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This panel explores the contributions of civil society actors, notably women’s organisations, to conflict resolution and 'peacebuilding from below' in various contexts. It examines the difficulties encountered, including from ‘shrinking civic space’, and the strategic responses to such challenges.
A bottom-up or grassroots approach, often associated with John Paul Lederach (1997), has increasingly taken centre stage in peacebuilding discourses. It places emphasis on the “significance of local actors and of the non-governmental sector and the links with local knowledge and wisdom” (Ramsbotham et al. 2016: 274). Some analysts consider such ‘peacebuilding from below’ as essential to resolving conflicts, creating space for the needs, perspectives and practices of local communities to be included in conflict resolution processes (Pearson 2001). Especially important is the centrality of gender and recognition of the unique and crucial contribution of women to peacebuilding.
However, peacebuilding from below is not without its difficulties or complexities. Local communities are also “sites of power asymmetry, patriarchy and privilege” (Ramsbotham et al. 2016: 276). Additionally, a bottom-up approach to conflict resolution is unlikely to be sufficient in itself, given that resolution of conflict is likely to be formalised in national-level agreements. Therefore, an interplay between local and national levels is required, perhaps mediated by professionally staffed NGOs. The potential role of civil society is also influenced by the wider national context and the extent to which CSOs are affected by ‘shrinking civic space’.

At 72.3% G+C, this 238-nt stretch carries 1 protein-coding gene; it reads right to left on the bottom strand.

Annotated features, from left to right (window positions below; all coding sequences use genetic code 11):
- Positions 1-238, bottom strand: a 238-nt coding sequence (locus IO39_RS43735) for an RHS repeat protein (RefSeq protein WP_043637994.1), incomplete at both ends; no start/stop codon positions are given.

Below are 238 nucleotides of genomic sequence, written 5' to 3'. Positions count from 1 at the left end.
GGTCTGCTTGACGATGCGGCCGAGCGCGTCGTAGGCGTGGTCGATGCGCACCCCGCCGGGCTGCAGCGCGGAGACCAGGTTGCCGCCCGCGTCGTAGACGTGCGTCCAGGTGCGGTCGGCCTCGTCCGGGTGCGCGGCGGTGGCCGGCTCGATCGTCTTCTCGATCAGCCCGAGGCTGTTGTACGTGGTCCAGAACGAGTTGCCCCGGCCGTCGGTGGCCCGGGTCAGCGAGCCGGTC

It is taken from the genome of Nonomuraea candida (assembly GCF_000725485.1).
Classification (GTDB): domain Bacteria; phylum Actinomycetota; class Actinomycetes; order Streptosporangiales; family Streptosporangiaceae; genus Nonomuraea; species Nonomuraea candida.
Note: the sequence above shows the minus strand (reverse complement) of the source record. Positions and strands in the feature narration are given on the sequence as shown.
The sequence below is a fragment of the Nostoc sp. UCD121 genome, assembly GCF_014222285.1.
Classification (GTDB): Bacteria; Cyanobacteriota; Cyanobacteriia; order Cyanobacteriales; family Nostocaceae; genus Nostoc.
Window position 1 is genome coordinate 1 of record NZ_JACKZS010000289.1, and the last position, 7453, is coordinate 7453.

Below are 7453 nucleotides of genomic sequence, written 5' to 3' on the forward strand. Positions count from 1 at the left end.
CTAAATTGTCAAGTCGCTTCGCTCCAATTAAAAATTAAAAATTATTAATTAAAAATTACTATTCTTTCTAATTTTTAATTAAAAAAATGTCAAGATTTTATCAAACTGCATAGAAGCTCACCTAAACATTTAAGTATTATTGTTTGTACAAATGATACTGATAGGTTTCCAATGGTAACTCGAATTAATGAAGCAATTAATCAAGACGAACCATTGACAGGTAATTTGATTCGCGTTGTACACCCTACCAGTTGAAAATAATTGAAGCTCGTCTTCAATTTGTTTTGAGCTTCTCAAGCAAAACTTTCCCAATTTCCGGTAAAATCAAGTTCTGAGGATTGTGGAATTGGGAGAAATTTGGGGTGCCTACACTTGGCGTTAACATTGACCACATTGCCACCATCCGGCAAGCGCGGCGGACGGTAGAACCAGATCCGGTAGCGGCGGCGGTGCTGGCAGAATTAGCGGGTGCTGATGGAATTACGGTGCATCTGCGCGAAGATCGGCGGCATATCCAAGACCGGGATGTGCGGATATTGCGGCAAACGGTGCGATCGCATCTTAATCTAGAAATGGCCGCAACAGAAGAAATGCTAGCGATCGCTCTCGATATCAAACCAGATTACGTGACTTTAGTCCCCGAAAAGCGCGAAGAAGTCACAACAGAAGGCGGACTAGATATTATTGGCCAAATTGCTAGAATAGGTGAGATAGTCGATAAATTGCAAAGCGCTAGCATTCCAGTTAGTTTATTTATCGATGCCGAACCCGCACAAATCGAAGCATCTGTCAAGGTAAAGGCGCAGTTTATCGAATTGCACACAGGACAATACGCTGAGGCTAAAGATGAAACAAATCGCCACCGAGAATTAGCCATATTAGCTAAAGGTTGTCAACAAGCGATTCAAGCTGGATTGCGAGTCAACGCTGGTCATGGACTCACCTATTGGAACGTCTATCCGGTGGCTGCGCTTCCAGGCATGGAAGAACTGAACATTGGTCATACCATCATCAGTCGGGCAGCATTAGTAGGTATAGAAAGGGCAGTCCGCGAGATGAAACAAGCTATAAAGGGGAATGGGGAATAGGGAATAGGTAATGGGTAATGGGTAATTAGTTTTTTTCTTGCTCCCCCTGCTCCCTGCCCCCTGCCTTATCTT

This panel invites papers that look at the range of roles that women’s groups and different civil society actors play in conflict resolution and peacebuilding in various country contexts, how effective they are, the challenges faced, and the strategies adopted to counter constraints.